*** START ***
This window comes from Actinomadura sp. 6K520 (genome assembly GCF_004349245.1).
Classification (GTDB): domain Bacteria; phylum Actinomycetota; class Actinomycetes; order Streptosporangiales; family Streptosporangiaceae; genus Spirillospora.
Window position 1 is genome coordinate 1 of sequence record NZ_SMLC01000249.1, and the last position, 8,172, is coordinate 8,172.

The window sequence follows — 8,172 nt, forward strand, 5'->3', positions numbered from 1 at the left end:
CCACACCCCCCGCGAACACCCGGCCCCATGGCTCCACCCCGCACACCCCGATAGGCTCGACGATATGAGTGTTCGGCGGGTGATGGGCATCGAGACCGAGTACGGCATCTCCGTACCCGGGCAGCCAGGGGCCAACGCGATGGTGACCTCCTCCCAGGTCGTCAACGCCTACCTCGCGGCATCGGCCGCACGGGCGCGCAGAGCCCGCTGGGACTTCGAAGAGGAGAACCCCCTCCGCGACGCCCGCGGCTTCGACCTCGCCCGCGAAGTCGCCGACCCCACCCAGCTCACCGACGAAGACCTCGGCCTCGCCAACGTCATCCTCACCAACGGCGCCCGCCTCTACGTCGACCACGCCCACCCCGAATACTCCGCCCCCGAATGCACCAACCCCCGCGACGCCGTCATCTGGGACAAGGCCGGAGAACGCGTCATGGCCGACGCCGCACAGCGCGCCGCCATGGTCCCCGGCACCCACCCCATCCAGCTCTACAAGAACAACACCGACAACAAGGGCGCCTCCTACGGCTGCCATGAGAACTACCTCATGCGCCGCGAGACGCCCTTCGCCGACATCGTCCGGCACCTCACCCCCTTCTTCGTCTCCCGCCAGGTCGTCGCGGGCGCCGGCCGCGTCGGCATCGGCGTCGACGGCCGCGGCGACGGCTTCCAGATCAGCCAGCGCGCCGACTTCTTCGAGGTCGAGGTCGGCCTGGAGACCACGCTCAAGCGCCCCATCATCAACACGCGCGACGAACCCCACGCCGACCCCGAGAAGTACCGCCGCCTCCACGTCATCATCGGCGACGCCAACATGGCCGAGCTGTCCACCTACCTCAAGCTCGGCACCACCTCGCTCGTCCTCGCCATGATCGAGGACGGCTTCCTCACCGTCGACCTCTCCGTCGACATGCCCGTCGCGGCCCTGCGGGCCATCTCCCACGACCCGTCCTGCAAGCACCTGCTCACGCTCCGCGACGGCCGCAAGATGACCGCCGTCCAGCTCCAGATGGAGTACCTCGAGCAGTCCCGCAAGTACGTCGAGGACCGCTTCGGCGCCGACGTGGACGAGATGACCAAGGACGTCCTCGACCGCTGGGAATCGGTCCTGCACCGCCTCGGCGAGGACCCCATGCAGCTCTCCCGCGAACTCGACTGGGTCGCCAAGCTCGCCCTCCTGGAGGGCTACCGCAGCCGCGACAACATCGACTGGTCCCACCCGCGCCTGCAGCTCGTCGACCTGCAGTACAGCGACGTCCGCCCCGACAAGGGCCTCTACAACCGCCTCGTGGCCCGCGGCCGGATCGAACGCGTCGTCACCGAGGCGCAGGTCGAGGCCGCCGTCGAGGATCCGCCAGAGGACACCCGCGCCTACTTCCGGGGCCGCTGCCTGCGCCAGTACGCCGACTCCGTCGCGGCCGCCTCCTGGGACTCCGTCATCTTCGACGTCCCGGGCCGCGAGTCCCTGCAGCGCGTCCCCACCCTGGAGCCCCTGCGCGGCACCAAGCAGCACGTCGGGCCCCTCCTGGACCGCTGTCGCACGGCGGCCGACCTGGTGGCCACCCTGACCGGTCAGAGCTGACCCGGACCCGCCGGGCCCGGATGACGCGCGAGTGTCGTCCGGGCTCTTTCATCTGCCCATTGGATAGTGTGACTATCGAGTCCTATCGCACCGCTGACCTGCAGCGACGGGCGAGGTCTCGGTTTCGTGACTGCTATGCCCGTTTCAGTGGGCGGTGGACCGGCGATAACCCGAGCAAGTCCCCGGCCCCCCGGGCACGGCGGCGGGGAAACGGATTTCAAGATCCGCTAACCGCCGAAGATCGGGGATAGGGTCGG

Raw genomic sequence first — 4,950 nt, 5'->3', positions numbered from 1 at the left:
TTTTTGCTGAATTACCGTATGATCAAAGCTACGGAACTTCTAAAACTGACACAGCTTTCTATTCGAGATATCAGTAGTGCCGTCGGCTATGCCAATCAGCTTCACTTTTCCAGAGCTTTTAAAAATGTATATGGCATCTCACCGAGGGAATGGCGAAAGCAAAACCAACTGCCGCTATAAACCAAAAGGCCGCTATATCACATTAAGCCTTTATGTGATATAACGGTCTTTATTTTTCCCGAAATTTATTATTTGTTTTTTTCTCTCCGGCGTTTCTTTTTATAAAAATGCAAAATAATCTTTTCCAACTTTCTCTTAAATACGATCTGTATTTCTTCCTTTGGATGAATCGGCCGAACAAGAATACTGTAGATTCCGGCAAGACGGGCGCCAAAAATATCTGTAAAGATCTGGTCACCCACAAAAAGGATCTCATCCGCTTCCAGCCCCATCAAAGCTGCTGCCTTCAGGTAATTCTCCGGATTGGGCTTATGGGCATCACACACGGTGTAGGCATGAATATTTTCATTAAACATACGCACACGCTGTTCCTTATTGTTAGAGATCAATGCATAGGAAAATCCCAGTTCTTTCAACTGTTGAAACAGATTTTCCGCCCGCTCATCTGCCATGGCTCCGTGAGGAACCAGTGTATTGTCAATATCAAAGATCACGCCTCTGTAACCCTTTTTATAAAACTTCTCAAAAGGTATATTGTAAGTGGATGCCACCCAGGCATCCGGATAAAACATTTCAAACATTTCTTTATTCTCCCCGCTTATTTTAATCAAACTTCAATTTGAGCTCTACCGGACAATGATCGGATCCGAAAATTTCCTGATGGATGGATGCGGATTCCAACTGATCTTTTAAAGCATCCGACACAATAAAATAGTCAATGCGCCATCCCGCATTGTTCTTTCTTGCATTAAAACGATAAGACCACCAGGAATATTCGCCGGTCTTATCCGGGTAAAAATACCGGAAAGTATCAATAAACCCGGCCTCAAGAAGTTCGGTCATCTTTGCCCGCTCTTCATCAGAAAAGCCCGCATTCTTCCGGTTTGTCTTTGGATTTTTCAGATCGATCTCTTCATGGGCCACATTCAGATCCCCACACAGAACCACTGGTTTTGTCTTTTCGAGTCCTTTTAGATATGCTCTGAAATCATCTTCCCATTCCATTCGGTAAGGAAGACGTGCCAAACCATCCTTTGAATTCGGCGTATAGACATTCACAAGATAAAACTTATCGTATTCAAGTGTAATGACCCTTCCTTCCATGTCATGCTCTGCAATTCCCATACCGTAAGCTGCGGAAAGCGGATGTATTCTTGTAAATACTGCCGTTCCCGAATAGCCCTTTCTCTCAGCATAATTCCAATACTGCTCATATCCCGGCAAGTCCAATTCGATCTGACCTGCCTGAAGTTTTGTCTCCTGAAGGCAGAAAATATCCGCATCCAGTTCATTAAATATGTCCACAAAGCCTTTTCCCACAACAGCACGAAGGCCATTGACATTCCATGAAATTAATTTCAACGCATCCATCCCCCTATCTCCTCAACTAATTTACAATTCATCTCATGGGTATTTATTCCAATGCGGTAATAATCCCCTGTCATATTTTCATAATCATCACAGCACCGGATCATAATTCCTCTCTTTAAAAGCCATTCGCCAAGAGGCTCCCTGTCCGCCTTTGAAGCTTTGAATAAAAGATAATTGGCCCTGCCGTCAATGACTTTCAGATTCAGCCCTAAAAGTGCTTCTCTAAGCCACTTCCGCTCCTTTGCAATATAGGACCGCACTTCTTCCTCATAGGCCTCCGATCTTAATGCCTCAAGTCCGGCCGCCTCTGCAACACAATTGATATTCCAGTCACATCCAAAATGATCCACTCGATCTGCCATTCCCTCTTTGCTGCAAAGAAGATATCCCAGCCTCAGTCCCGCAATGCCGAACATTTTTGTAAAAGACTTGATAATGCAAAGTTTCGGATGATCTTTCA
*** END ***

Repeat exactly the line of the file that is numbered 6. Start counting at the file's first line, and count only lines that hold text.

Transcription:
Raw genomic sequence first — 4,950 nt, 5'->3', positions numbered from 1 at the left: